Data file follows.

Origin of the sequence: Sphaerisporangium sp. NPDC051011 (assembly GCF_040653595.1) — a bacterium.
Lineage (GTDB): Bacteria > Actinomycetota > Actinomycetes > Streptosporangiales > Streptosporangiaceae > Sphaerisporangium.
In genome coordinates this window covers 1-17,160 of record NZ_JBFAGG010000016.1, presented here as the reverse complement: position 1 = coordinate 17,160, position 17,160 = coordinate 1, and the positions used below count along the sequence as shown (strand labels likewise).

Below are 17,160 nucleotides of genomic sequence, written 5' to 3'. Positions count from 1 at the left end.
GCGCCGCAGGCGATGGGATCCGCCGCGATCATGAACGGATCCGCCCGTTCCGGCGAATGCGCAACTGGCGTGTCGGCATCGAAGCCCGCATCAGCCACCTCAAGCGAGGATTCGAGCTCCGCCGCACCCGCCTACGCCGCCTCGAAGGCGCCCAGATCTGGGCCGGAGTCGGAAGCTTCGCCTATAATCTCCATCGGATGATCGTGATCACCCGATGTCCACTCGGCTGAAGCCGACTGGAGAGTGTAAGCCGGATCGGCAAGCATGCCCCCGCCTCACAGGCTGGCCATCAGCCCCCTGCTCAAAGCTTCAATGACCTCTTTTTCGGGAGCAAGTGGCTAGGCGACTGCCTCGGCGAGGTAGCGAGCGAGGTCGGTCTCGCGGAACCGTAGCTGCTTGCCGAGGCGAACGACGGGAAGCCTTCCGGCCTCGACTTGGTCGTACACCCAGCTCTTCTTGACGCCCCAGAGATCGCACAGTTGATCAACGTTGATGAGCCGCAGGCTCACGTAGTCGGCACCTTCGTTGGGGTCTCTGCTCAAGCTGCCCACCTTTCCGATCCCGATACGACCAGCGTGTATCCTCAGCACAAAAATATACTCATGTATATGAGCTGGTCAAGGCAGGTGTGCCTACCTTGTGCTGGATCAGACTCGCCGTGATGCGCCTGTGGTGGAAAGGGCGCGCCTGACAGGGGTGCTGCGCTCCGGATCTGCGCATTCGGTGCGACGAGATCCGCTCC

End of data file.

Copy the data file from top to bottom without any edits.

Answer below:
Origin of the sequence: Sphaerisporangium sp. NPDC051011 (assembly GCF_040653595.1) — a bacterium.
Lineage (GTDB): Bacteria > Actinomycetota > Actinomycetes > Streptosporangiales > Streptosporangiaceae > Sphaerisporangium.
In genome coordinates this window covers 1-17,160 of record NZ_JBFAGG010000016.1, presented here as the reverse complement: position 1 = coordinate 17,160, position 17,160 = coordinate 1, and the positions used below count along the sequence as shown (strand labels likewise).

Below are 17,160 nucleotides of genomic sequence, written 5' to 3'. Positions count from 1 at the left end.
GCGCCGCAGGCGATGGGATCCGCCGCGATCATGAACGGATCCGCCCGTTCCGGCGAATGCGCAACTGGCGTGTCGGCATCGAAGCCCGCATCAGCCACCTCAAGCGAGGATTCGAGCTCCGCCGCACCCGCCTACGCCGCCTCGAAGGCGCCCAGATCTGGGCCGGAGTCGGAAGCTTCGCCTATAATCTCCATCGGATGATCGTGATCACCCGATGTCCACTCGGCTGAAGCCGACTGGAGAGTGTAAGCCGGATCGGCAAGCATGCCCCCGCCTCACAGGCTGGCCATCAGCCCCCTGCTCAAAGCTTCAATGACCTCTTTTTCGGGAGCAAGTGGCTAGGCGACTGCCTCGGCGAGGTAGCGAGCGAGGTCGGTCTCGCGGAACCGTAGCTGCTTGCCGAGGCGAACGACGGGAAGCCTTCCGGCCTCGACTTGGTCGTACACCCAGCTCTTCTTGACGCCCCAGAGATCGCACAGTTGATCAACGTTGATGAGCCGCAGGCTCACGTAGTCGGCACCTTCGTTGGGGTCTCTGCTCAAGCTGCCCACCTTTCCGATCCCGATACGACCAGCGTGTATCCTCAGCACAAAAATATACTCATGTATATGAGCTGGTCAAGGCAGGTGTGCCTACCTTGTGCTGGATCAGACTCGCCGTGATGCGCCTGTGGTGGAAAGGGCGCGCCTGACAGGGGTGCTGCGCTCCGGATCTGCGCATTCGGTGCGACGAGATCCGCTCC